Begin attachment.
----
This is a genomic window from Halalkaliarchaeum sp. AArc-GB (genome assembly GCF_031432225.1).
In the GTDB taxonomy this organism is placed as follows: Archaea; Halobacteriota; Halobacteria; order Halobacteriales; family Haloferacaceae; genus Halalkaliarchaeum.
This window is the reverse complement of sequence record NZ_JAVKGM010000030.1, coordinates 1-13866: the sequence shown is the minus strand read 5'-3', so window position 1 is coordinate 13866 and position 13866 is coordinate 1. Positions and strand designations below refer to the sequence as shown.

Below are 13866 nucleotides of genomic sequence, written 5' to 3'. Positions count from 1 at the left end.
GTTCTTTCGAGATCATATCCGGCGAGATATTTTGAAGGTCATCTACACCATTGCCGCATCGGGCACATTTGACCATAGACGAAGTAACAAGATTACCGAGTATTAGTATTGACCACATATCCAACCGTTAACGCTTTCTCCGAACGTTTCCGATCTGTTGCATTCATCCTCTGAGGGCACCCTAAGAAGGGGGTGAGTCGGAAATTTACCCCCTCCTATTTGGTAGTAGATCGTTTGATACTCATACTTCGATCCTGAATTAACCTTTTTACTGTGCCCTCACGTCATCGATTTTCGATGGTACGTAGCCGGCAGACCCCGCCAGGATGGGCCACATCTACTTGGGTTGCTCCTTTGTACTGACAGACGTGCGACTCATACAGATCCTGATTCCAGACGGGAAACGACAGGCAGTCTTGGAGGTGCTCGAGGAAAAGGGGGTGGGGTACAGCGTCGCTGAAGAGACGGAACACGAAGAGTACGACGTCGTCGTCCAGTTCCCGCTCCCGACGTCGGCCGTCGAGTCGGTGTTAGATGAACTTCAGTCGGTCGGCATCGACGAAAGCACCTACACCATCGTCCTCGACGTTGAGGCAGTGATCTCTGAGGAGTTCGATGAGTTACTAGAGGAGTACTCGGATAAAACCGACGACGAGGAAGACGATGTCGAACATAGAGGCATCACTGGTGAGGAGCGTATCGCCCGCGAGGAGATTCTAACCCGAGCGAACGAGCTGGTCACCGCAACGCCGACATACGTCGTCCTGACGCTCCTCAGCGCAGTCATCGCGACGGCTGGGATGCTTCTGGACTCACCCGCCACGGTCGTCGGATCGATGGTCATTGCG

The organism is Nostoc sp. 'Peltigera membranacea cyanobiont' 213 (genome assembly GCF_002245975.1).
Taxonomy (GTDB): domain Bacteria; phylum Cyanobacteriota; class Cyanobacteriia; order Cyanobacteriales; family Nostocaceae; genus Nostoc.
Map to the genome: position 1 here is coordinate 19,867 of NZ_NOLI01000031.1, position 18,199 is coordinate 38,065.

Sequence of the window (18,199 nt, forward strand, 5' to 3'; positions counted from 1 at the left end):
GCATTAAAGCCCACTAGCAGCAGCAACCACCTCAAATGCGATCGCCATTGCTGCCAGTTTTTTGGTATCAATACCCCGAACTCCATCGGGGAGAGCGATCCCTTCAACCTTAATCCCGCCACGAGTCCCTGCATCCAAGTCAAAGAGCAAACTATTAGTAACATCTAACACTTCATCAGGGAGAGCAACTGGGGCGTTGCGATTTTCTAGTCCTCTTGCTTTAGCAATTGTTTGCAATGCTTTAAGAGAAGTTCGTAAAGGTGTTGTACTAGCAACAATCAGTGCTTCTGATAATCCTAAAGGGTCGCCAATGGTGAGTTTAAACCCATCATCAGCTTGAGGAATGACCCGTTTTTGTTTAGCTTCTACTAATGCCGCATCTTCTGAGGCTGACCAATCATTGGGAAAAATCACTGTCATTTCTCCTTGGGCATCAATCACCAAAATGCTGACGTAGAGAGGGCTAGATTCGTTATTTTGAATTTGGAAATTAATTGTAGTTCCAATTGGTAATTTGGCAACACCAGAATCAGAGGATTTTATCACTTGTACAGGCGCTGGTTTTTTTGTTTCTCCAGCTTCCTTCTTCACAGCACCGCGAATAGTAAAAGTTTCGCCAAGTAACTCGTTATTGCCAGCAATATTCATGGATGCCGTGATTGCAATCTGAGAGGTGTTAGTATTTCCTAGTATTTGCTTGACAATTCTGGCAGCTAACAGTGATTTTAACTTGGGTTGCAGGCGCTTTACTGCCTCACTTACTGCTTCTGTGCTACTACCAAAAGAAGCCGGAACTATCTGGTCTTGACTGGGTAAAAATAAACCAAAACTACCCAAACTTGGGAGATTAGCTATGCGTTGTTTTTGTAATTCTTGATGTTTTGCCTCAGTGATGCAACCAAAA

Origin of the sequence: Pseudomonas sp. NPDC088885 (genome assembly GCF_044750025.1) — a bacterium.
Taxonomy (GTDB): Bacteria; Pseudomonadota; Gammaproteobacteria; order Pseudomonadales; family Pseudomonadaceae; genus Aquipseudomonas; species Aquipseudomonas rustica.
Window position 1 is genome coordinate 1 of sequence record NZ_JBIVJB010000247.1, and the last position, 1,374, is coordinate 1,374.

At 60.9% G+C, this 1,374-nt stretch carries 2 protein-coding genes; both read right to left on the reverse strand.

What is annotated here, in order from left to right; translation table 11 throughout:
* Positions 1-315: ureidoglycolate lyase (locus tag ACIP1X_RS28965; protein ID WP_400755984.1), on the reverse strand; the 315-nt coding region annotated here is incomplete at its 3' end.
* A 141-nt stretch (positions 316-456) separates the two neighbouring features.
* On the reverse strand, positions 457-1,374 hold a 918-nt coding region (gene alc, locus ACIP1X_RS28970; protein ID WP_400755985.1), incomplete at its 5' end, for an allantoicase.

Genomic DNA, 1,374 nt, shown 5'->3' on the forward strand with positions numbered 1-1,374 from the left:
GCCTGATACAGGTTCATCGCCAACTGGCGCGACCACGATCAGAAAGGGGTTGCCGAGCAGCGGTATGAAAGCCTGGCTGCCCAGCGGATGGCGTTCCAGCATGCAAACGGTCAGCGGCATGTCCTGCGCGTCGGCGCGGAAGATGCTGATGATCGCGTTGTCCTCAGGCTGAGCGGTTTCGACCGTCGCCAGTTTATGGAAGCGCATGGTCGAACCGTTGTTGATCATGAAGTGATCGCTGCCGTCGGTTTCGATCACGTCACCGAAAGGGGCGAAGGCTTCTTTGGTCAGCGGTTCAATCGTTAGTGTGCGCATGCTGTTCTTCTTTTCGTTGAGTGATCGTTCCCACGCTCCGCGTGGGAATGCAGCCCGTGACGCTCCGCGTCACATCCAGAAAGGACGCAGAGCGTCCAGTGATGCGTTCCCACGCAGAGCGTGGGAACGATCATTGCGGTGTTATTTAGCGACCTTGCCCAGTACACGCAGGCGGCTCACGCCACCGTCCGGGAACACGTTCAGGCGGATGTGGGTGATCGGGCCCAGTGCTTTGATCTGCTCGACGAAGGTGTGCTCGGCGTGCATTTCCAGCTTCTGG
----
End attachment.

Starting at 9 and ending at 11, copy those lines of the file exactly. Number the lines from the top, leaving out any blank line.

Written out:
Sequence of the window (18,199 nt, forward strand, 5' to 3'; positions counted from 1 at the left end):
GCATTAAAGCCCACTAGCAGCAGCAACCACCTCAAATGCGATCGCCATTGCTGCCAGTTTTTTGGTATCAATACCCCGAACTCCATCGGGGAGAGCGATCCCTTCAACCTTAATCCCGCCACGAGTCCCTGCATCCAAGTCAAAGAGCAAACTATTAGTAACATCTAACACTTCATCAGGGAGAGCAACTGGGGCGTTGCGATTTTCTAGTCCTCTTGCTTTAGCAATTGTTTGCAATGCTTTAAGAGAAGTTCGTAAAGGTGTTGTACTAGCAACAATCAGTGCTTCTGATAATCCTAAAGGGTCGCCAATGGTGAGTTTAAACCCATCATCAGCTTGAGGAATGACCCGTTTTTGTTTAGCTTCTACTAATGCCGCATCTTCTGAGGCTGACCAATCATTGGGAAAAATCACTGTCATTTCTCCTTGGGCATCAATCACCAAAATGCTGACGTAGAGAGGGCTAGATTCGTTATTTTGAATTTGGAAATTAATTGTAGTTCCAATTGGTAATTTGGCAACACCAGAATCAGAGGATTTTATCACTTGTACAGGCGCTGGTTTTTTTGTTTCTCCAGCTTCCTTCTTCACAGCACCGCGAATAGTAAAAGTTTCGCCAAGTAACTCGTTATTGCCAGCAATATTCATGGATGCCGTGATTGCAATCTGAGAGGTGTTAGTATTTCCTAGTATTTGCTTGACAATTCTGGCAGCTAACAGTGATTTTAACTTGGGTTGCAGGCGCTTTACTGCCTCACTTACTGCTTCTGTGCTACTACCAAAAGAAGCCGGAACTATCTGGTCTTGACTGGGTAAAAATAAACCAAAACTACCCAAACTTGGGAGATTAGCTATGCGTTGTTTTTGTAATTCTTGATGTTTTGCCTCAGTGATGCAACCAAAA

Origin of the sequence: Pseudomonas sp. NPDC088885 (genome assembly GCF_044750025.1) — a bacterium.